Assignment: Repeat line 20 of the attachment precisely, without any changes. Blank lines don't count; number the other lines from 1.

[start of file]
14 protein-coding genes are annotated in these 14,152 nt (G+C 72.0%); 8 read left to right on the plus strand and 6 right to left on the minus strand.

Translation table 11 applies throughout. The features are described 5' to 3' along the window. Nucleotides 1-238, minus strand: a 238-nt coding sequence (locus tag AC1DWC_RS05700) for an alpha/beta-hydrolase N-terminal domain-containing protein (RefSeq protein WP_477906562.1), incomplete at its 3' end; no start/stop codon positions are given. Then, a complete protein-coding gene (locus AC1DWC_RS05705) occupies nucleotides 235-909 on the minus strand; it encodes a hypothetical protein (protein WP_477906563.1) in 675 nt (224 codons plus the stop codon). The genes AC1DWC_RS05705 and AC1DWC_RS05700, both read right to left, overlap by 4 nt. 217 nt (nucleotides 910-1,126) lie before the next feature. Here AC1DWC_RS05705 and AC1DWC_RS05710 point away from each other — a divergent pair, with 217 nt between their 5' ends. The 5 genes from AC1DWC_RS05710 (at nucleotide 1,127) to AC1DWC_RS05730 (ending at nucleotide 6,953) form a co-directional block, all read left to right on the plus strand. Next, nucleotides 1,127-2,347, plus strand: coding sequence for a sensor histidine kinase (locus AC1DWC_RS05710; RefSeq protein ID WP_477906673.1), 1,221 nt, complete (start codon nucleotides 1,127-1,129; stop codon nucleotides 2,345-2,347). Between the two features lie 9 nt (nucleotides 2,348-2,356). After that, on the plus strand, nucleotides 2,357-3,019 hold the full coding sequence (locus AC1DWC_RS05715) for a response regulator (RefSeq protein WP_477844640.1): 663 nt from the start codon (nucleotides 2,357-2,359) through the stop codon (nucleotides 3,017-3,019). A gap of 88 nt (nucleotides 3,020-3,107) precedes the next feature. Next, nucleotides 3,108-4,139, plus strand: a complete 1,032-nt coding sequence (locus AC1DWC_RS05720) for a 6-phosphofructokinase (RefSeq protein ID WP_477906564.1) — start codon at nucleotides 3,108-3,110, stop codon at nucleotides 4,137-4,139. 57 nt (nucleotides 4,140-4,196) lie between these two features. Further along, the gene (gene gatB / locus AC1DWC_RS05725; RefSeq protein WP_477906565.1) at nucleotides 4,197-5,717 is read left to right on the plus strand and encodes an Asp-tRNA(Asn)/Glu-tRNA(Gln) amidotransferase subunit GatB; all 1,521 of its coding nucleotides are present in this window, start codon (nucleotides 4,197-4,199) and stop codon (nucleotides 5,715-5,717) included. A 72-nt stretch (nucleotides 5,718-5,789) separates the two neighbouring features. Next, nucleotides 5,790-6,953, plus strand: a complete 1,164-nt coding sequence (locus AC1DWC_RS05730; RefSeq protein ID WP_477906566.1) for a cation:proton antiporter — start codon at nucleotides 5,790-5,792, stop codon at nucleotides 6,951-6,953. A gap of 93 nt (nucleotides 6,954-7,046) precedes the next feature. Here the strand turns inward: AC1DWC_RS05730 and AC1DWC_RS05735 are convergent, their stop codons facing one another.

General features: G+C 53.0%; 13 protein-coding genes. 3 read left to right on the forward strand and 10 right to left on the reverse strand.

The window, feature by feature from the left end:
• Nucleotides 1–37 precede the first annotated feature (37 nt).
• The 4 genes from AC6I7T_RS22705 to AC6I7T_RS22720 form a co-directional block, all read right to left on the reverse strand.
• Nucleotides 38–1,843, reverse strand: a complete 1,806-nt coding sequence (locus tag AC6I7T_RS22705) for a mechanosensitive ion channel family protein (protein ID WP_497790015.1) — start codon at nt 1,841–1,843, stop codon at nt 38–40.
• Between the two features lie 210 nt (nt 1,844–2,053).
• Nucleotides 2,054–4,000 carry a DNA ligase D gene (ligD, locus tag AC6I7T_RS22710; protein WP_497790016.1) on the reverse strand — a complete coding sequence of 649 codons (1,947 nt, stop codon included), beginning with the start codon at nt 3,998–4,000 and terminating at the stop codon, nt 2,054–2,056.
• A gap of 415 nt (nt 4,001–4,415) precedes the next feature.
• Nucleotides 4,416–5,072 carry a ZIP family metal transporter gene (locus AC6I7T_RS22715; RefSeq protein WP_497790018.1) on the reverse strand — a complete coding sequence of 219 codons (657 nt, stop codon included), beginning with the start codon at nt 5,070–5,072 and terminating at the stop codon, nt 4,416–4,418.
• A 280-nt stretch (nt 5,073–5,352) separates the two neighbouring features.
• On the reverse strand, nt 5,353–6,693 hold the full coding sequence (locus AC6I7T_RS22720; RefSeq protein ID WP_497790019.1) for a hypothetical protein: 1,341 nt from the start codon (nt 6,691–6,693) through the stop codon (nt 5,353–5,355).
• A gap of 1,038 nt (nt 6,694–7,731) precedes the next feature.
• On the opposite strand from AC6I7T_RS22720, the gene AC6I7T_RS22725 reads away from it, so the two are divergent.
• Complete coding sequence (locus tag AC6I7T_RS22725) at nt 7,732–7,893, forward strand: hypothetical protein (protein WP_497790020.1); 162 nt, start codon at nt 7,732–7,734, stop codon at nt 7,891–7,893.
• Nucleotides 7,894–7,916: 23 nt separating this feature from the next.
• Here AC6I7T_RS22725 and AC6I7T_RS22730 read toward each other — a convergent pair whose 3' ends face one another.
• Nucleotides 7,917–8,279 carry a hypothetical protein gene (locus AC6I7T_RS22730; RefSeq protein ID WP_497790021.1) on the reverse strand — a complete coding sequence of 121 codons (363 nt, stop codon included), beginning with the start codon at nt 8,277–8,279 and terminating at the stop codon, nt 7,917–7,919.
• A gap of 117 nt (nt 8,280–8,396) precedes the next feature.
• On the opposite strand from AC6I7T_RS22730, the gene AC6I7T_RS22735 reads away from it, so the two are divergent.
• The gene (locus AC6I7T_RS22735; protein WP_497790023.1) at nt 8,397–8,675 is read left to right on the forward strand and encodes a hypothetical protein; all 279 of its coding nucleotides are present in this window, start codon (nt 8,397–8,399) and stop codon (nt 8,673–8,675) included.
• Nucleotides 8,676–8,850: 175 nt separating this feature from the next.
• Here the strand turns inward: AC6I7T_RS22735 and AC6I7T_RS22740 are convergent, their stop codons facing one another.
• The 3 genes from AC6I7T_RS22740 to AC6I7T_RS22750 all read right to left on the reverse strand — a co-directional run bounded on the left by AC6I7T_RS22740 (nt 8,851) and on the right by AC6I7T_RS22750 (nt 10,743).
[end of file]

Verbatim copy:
• A gap of 117 nt (nt 8,280–8,396) precedes the next feature.